Every year, the anniversary of the September 11th terrorist attacks serves as a point to remember those whom we have lost. Over 3,000 people died that day; 441 of those deaths were first responders who ran into fire and smoke as the building crumbled in order to save others. In the two decades since the attack, nearly 4,000 more first responders have lost their battle with cancer and other illnesses stemming from Ground Zero. Every year, Americans gather to honor the brave men and women who gave their lives to save others and to raise money for ongoing healthcare for our first responders. This year, John Leetch and Steve Huseman are continuing a tradition of marching nearly one hundred miles with an American flag to present at the National 9/11 Memorial and Museum in New York City. The flag is then flown over the memorial on September 12. “For me, marching is a way to raise awareness for our first responders.
There are many people that join the military or first responder professions that are doing it because they genuinely care about other people, because for them, it isn’t a sacrifice,” Steve explained. “The march, for me, is a small way to say hey, thank you for what you do day in and day out. A one-hundred-mile walk is nothing compared to the sacrifices and the danger they put themselves in every day.”
Steve’s father is a retired firefighter who served in San Jose, California for thirty years. His father’s work gave him an up-close look at the struggles firefighters face. He felt more attention needed to be brought to the issues firefighters face, because first responders have already given so much. “I’ve always wanted to do something to honor [9/11 first responders], to honor my dad, and to bring awareness to these changes that were being made,” said Steve. That’s when he reached out to John, who he had been friends with since high school. John is an Air Force veteran who has been involved with the march since 2014. John started marching to Ground Zero each year while he was stationed at McGuire Air Force Base, and eventually got involved in the overall planning of the march the 100 for 911.
One of the first ideas Steve shared with John was that he wanted to do the march in full turnout gear. While wearing the gear is an added challenge for Steve, who isn’t a firefighter, he says it’s an important element in bringing attention to the cause. “I thought for the cause that I’m wanting to bring attention to, doing it in full turnout gear would hopefully get people asking more questions, like ‘why is he wearing that?” The San Jose Fire Department in California donated the turnout gear, and HAIX donated the boots.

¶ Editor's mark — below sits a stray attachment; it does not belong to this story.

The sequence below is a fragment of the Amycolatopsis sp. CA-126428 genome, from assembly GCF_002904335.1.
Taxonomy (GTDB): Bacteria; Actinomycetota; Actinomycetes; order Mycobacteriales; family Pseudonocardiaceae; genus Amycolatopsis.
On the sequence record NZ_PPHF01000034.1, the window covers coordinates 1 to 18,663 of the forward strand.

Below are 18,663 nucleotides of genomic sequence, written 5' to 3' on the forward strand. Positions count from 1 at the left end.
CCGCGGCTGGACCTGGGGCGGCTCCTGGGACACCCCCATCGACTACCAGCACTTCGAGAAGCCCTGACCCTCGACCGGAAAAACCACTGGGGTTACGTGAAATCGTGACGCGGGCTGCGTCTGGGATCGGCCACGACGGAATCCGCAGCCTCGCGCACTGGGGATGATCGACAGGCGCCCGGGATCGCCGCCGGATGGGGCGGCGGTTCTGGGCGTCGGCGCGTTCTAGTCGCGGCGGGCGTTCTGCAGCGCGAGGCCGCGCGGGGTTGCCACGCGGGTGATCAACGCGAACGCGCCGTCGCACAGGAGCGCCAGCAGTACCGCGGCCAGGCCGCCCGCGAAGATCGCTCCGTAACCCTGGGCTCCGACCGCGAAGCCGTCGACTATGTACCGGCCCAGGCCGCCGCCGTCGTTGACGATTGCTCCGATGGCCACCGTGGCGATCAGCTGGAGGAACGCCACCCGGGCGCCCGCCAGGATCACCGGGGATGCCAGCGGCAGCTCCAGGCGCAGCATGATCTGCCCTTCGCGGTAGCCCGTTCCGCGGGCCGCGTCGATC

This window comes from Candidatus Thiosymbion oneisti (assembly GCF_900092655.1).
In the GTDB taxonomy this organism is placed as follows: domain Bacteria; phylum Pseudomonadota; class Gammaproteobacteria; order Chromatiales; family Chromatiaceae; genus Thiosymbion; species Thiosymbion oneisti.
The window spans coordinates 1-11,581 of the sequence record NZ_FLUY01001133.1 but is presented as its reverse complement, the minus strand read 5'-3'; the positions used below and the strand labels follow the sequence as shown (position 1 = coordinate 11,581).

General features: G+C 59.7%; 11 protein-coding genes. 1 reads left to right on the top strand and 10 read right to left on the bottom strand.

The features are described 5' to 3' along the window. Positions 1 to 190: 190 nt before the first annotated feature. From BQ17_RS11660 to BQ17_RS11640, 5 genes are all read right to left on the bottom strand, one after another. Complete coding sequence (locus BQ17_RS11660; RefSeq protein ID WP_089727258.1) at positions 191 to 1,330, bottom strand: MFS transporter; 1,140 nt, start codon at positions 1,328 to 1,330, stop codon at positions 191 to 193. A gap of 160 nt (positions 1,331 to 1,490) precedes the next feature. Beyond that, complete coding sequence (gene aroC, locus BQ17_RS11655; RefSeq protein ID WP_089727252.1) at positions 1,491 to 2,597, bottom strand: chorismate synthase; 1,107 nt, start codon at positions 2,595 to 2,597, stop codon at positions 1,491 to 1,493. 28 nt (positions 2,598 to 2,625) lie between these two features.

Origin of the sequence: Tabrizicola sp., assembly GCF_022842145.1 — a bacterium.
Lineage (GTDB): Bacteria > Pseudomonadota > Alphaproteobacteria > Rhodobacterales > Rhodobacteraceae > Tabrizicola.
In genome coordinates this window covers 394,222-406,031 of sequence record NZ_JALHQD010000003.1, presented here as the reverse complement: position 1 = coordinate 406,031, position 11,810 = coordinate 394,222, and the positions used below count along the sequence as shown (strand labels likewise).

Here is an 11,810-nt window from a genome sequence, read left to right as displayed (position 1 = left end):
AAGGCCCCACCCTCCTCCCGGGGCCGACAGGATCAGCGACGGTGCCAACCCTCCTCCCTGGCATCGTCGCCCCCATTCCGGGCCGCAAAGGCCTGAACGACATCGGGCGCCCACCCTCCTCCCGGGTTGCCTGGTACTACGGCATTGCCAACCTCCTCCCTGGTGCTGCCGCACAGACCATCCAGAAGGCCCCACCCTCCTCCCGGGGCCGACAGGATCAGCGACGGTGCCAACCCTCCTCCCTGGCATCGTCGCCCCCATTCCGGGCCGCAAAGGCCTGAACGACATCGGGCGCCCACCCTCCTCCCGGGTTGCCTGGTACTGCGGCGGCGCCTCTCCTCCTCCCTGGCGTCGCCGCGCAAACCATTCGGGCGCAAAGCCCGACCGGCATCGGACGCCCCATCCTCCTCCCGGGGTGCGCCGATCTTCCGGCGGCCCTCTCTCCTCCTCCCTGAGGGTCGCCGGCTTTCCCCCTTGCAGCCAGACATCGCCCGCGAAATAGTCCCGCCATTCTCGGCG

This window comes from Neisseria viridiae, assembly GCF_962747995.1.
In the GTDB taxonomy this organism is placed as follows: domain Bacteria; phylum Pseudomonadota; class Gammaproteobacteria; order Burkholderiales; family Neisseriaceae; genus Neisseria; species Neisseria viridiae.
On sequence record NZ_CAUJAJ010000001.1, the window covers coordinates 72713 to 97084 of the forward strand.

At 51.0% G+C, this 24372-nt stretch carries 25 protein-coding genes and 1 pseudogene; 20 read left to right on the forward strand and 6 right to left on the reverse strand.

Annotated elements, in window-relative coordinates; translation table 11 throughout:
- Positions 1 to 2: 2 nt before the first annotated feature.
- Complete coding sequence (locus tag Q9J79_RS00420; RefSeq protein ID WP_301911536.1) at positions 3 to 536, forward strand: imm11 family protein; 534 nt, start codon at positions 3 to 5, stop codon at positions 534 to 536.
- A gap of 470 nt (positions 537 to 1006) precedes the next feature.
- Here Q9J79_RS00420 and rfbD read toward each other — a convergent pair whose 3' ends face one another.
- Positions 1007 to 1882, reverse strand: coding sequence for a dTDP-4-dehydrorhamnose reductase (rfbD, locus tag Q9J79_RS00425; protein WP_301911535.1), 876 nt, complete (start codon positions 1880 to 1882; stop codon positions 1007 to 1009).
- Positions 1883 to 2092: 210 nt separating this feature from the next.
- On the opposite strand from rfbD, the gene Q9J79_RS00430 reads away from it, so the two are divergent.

The walk started in 2013 when a group of active-duty Airmen at McGuire AFB in southern New Jersey wanted to do something in remembrance of September 11. In the beginning, a team would split the length of the trip, but now, individuals do the entire length themselves. Although each person does the whole distance themselves, they aren’t alone over the course of the journey. The group walks together, and people gather in the streets of each town as the group passes through to join in memorializing 9/11 and cheer the marchers on. “We’ve never seen this before. We continue to get out and grow over the years and every city that you would walk by, they would pretty much hand over a police and fire escort while we’re walking through whatever town that is. There’s this whole line of fire trucks and cars that are shutting down temporarily the intersections that we’re walking through, and pretty much getting traffic to stay away from the group that’s walking,” John explained. “I’ve never seen that, and we didn’t ask for it. That was just something that naturally happened. When you see something like that, no matter how tired you are, you sort of get a second wind.”
To John, the march is even more special because it brings people together at a time when the nation is very divided. The marchers are hoping increased awareness will inspire more people to donate. Each year, they ask people to donate through a special link at 100for911.com. The money raised each year is given to different charities that benefit first responders or the armed forces; this year, money is being donated to the Gary Sinise Foundation. Around $15,000 was raised last year and the marchers are hoping to exceed $20,000 this year.
The march started on September 10th at McGuire AFB and finished at the 911 memorial the afternoon of September 11th It takes around thirty hours for the marchers to travel one hundred miles. The marchers documented their trip all long the way on their Facebook and Instagram.